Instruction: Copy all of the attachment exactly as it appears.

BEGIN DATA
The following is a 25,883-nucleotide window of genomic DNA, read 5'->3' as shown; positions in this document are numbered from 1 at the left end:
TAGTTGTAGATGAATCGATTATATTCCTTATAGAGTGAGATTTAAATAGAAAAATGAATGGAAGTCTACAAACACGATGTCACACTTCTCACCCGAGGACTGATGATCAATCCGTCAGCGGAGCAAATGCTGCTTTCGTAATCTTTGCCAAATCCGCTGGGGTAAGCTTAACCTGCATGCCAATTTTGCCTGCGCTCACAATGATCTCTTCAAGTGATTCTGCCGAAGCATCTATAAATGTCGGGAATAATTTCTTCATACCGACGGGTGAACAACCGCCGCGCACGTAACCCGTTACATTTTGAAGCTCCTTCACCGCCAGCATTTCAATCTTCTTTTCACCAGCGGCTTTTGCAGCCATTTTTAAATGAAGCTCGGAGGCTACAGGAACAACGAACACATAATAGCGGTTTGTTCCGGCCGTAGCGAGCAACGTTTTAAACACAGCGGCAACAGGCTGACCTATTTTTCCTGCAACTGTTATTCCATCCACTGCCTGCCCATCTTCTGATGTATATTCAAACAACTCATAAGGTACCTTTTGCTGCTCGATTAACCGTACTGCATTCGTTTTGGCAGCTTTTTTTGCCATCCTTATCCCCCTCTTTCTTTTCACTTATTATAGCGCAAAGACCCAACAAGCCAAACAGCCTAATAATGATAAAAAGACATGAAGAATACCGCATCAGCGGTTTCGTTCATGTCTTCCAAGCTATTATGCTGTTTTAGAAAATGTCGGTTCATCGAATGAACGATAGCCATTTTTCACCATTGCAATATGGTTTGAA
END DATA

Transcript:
The following is a 25,883-nucleotide window of genomic DNA, read 5'->3' as shown; positions in this document are numbered from 1 at the left end:
TAGTTGTAGATGAATCGATTATATTCCTTATAGAGTGAGATTTAAATAGAAAAATGAATGGAAGTCTACAAACACGATGTCACACTTCTCACCCGAGGACTGATGATCAATCCGTCAGCGGAGCAAATGCTGCTTTCGTAATCTTTGCCAAATCCGCTGGGGTAAGCTTAACCTGCATGCCAATTTTGCCTGCGCTCACAATGATCTCTTCAAGTGATTCTGCCGAAGCATCTATAAATGTCGGGAATAATTTCTTCATACCGACGGGTGAACAACCGCCGCGCACGTAACCCGTTACATTTTGAAGCTCCTTCACCGCCAGCATTTCAATCTTCTTTTCACCAGCGGCTTTTGCAGCCATTTTTAAATGAAGCTCGGAGGCTACAGGAACAACGAACACATAATAGCGGTTTGTTCCGGCCGTAGCGAGCAACGTTTTAAACACAGCGGCAACAGGCTGACCTATTTTTCCTGCAACTGTTATTCCATCCACTGCCTGCCCATCTTCTGATGTATATTCAAACAACTCATAAGGTACCTTTTGCTGCTCGATTAACCGTACTGCATTCGTTTTGGCAGCTTTTTTTGCCATCCTTATCCCCCTCTTTCTTTTCACTTATTATAGCGCAAAGACCCAACAAGCCAAACAGCCTAATAATGATAAAAAGACATGAAGAATACCGCATCAGCGGTTTCGTTCATGTCTTCCAAGCTATTATGCTGTTTTAGAAAATGTCGGTTCATCGAATGAACGATAGCCATTTTTCACCATTGCAATATGGTTTGAA